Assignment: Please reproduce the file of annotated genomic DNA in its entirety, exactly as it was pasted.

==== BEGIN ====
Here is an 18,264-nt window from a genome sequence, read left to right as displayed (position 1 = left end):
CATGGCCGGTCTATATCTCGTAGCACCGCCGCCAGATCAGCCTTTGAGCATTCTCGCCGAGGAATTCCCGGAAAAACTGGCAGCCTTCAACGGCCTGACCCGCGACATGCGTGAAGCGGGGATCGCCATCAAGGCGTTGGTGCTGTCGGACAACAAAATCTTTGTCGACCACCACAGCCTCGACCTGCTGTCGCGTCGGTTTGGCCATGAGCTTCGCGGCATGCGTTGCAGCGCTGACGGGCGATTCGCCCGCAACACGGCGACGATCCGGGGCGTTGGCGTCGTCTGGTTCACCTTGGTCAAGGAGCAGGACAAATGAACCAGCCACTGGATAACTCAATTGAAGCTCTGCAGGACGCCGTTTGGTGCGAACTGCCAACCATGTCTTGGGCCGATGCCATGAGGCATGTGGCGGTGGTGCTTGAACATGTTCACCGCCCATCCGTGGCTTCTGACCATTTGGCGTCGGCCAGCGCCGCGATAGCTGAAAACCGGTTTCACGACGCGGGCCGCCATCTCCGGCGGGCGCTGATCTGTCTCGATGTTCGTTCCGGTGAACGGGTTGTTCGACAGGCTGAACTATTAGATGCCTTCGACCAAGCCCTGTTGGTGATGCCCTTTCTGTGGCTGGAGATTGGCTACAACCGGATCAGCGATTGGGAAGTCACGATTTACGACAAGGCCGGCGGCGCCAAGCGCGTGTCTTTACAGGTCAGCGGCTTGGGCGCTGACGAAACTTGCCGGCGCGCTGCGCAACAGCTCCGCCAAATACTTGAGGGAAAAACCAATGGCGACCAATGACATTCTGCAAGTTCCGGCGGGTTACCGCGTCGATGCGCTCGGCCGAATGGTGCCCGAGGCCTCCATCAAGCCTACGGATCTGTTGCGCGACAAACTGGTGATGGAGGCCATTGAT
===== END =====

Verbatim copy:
Here is an 18,264-nt window from a genome sequence, read left to right as displayed (position 1 = left end):
CATGGCCGGTCTATATCTCGTAGCACCGCCGCCAGATCAGCCTTTGAGCATTCTCGCCGAGGAATTCCCGGAAAAACTGGCAGCCTTCAACGGCCTGACCCGCGACATGCGTGAAGCGGGGATCGCCATCAAGGCGTTGGTGCTGTCGGACAACAAAATCTTTGTCGACCACCACAGCCTCGACCTGCTGTCGCGTCGGTTTGGCCATGAGCTTCGCGGCATGCGTTGCAGCGCTGACGGGCGATTCGCCCGCAACACGGCGACGATCCGGGGCGTTGGCGTCGTCTGGTTCACCTTGGTCAAGGAGCAGGACAAATGAACCAGCCACTGGATAACTCAATTGAAGCTCTGCAGGACGCCGTTTGGTGCGAACTGCCAACCATGTCTTGGGCCGATGCCATGAGGCATGTGGCGGTGGTGCTTGAACATGTTCACCGCCCATCCGTGGCTTCTGACCATTTGGCGTCGGCCAGCGCCGCGATAGCTGAAAACCGGTTTCACGACGCGGGCCGCCATCTCCGGCGGGCGCTGATCTGTCTCGATGTTCGTTCCGGTGAACGGGTTGTTCGACAGGCTGAACTATTAGATGCCTTCGACCAAGCCCTGTTGGTGATGCCCTTTCTGTGGCTGGAGATTGGCTACAACCGGATCAGCGATTGGGAAGTCACGATTTACGACAAGGCCGGCGGCGCCAAGCGCGTGTCTTTACAGGTCAGCGGCTTGGGCGCTGACGAAACTTGCCGGCGCGCTGCGCAACAGCTCCGCCAAATACTTGAGGGAAAAACCAATGGCGACCAATGACATTCTGCAAGTTCCGGCGGGTTACCGCGTCGATGCGCTCGGCCGAATGGTGCCCGAGGCCTCCATCAAGCCTACGGATCTGTTGCGCGACAAACTGGTGATGGAGGCCATTGAT